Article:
William Singler, owner of American Legal Process, admitted in Nassau County Supreme Court that he knew some of his employees didn’t properly serve court papers the company was hired to deliver. Prosecutors said that left many debtors unaware they were being sued until their cases were over.
A pending lawsuit by Attorney General Andrew Cuomo seeks to toss out nearly 100,000 legal judgments related to cases on which the company worked.
“Many (victims) had their bank accounts frozen, their wages garnished and liens put on their homes, all because they were denied their day in court,” Cuomo said Friday.
Singler faces a year in jail when he is sentenced March 24.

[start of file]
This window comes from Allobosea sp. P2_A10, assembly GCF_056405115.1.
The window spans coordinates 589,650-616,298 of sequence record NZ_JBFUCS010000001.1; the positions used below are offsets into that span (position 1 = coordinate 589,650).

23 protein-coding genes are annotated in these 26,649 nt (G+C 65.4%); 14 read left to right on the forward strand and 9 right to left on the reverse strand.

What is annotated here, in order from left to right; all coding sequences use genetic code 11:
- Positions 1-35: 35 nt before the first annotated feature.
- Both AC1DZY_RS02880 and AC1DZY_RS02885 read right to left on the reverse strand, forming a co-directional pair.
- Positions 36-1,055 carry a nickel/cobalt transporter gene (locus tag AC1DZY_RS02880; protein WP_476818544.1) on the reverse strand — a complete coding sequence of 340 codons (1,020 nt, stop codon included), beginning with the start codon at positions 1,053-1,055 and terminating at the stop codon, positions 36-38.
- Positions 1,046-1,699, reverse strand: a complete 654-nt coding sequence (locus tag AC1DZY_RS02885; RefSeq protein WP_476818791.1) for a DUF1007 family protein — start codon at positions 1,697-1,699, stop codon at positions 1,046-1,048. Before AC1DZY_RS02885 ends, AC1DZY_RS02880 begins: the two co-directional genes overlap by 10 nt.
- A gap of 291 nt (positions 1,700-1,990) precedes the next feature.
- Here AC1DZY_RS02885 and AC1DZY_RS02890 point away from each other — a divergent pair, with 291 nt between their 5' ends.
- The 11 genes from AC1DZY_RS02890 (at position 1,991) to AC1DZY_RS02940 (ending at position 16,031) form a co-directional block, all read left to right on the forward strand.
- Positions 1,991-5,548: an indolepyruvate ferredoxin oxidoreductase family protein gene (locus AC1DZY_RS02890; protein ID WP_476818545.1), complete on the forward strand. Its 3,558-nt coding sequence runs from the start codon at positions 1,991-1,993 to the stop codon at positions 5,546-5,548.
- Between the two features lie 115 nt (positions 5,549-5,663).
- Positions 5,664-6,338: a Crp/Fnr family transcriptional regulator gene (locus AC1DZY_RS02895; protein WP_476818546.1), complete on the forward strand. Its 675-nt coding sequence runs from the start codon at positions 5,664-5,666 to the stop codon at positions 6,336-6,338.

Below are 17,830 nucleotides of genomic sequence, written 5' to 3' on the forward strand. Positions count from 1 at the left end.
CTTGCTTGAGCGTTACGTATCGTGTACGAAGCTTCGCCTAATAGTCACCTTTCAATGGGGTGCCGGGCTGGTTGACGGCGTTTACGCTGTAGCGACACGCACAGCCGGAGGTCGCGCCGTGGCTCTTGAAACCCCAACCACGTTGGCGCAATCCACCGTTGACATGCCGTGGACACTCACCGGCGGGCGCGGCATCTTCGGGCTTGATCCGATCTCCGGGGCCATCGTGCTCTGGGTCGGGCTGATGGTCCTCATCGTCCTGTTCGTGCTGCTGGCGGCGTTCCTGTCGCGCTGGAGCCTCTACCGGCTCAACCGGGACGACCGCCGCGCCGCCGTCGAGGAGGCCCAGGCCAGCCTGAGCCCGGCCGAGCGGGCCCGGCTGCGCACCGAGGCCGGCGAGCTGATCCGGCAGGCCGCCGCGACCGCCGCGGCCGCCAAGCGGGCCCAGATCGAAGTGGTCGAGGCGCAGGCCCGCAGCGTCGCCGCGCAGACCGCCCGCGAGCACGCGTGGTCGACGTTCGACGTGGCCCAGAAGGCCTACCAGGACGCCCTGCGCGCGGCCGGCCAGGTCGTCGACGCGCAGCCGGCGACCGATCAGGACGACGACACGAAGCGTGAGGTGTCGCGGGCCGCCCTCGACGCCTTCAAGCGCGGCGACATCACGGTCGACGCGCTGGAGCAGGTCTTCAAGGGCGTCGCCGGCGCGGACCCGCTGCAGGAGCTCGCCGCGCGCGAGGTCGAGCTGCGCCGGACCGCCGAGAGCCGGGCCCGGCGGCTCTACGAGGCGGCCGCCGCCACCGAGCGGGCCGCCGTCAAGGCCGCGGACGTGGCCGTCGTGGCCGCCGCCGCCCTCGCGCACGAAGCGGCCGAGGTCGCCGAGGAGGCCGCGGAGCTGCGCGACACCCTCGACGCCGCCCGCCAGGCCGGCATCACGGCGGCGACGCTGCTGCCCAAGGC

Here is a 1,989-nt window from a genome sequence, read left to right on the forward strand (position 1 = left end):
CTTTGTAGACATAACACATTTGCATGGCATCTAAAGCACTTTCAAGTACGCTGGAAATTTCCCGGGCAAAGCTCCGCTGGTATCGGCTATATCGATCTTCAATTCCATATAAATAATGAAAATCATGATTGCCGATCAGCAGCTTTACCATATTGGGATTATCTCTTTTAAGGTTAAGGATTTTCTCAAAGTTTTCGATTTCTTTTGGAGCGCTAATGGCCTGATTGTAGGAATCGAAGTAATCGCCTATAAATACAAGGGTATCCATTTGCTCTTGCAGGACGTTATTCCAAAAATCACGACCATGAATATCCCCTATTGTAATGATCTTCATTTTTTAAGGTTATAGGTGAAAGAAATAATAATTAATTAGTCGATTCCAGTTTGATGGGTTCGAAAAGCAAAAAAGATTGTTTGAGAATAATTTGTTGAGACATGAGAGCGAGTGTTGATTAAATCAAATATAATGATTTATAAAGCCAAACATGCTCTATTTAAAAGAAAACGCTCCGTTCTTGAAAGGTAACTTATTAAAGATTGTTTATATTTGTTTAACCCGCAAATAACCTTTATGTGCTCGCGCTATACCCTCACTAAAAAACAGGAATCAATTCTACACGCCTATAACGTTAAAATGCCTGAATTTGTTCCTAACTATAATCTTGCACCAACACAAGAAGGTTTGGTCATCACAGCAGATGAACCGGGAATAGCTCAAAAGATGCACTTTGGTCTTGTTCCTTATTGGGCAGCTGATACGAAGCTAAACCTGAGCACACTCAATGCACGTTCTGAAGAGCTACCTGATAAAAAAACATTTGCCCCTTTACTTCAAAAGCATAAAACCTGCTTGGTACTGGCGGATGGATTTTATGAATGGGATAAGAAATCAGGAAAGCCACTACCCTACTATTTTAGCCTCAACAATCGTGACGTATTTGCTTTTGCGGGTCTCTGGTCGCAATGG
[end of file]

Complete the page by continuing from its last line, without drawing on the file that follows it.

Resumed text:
“He takes responsibility for what occurred at his company and the actions of the process servers who worked there,” Singler’s lawyer, Corey Winograd, said.
The July lawsuit filed by Cuomo in state Supreme Court in Buffalo accuses 35 law firms and two debt collection companies of failing to ensure that servers were following the rules after hiring ALP to serve summonses and complaints. It asks the court to vacate all default judgments they obtained after debtors failed to respond to lawsuits in cases ALP worked on.
According to prosecutors, ALP employees routinely made only a cursory attempt to locate debtors, then gave up and submitted false paperwork claiming they had served them the legal documents.
The scheme was revealed in documents that made it clear the company couldn’t have visited all the locations where it claimed it had served papers. One ALP employee claimed to have handed a lawsuit to someone in Brooklyn at 8:19 a.m., then served a second lawsuit 400 miles away in Jamestown, N.Y., just one minute later.
Winograd said Singler did not himself serve papers, but relied on dozens of employees around the state.
Copyright 2010 The Associated Press.